Chicken House / June 2, 2018 / Maryellen
Breeders are often faced with choosing between a small chicken coop or something larger and this decision is dependent on factors such as the number of chickens to be bred. The size of the building must be right for the number of chickens. A chicken coop will provide ease of access and use so that the chickens can be properly fed and exercised increasing their ability to lay eggs. If the intention is to raise no more than four or five chickens then a small coop will be ideal. A small number of chickens in a small coop can provide eggs for a single family. Fewer chickens are easier to monitor and control which means they will remain healthier with less possibility of spreading disease. A chicken coop makes it easier to collect eggs and is also much easier to keep clean.
Natural light is the best answer here so be sure and have the coops window facing south where it will get most light and natural warmth especially in the winter months. There are also some chicken keepers that have installed electric lighting in the apex of the coops roof as this will keep the chickens laying eggs throughout the year there are a variation of lights that can be used depending on the size and type of coop that you are building. This is more of a tip than anything else but it can save you a lot of frustration. Chickens tend to knock everything with their feet this includes food and feeders. An ideal solution to save having a constant mess on the coop floor is to raise the feeders and waterers to the height of the chickens shoulder this way they can only get their heads in the feeders and not their feet as well.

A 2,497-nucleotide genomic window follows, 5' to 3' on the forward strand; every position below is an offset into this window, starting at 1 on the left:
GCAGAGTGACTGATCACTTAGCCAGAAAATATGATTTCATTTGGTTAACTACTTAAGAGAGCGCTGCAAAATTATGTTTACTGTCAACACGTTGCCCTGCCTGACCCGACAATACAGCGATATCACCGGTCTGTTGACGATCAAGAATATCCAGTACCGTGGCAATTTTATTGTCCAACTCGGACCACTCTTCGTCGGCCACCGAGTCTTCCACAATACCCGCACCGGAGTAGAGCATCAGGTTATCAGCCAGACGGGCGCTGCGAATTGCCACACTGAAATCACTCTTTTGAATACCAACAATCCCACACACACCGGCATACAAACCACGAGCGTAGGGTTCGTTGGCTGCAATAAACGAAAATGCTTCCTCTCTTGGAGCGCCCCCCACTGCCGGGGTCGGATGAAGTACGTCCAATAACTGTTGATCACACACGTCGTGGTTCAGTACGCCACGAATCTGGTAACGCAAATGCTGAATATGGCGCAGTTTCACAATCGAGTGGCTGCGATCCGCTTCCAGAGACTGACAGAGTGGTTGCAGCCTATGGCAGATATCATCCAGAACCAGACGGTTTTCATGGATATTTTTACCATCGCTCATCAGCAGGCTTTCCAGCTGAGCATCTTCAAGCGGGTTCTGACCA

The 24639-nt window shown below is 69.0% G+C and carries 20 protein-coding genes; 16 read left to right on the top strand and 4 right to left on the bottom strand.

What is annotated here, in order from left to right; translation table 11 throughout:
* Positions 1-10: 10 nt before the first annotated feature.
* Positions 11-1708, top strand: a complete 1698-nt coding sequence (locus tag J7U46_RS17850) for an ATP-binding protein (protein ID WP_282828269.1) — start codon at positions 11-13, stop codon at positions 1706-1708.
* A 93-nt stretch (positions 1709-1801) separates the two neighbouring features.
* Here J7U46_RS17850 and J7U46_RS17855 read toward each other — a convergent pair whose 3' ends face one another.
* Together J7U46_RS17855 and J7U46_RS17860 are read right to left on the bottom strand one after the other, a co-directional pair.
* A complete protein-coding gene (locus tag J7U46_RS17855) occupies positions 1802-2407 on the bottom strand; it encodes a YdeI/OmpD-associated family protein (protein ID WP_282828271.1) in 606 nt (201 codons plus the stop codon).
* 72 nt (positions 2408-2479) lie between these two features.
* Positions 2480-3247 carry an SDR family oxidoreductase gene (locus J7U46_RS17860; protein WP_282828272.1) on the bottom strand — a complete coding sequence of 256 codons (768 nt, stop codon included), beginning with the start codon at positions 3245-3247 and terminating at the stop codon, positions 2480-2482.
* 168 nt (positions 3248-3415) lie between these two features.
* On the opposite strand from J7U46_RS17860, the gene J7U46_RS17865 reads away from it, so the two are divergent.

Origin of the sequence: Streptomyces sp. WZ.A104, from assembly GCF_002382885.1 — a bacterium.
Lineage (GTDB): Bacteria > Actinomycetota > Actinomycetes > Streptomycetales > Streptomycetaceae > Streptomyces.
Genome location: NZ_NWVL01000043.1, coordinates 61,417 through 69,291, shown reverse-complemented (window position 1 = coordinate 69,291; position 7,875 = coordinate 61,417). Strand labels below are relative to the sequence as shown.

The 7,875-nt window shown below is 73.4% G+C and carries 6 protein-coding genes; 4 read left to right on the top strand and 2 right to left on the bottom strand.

Bantam chickens have tendencies to jump really high and some can almost fly across an entire field. Therefore you want to make sure that if your chicken coop has an attached chicken pen or chicken run it is covered with a high net or its surroundings have really high fences. The last thing you want is for your bantam chicken to fly over your fence because they are not smart enough to jump back across. Bantams can be quite feisty. As cute as they are bantam roosters can become quite aggressive when their territory is threatened. You may want to separate the chicken coop into smaller compartments with chicken wire. Keep one rooster per every three hens. Be aware of injured bantams. For some strange reason I have had many of my bantam chickens get eaten alive by the other bantams. This may sound absurd but it is true. Chickens tend to peck at each other at times and if they draw blood the other chickens will begin pecking at the blood and eventually killing off the innocent chicken. This is why you should remove any chicken that you notice has been pecked or injured and keep it in its own cage for a week until it heals. By following the chicken coop plans above you should have an easier time raising bantam chickens in your backyard. Bantams can be quite adorable but they require a lot of maintenance and care if you truly want to get the best out of your chicken flock.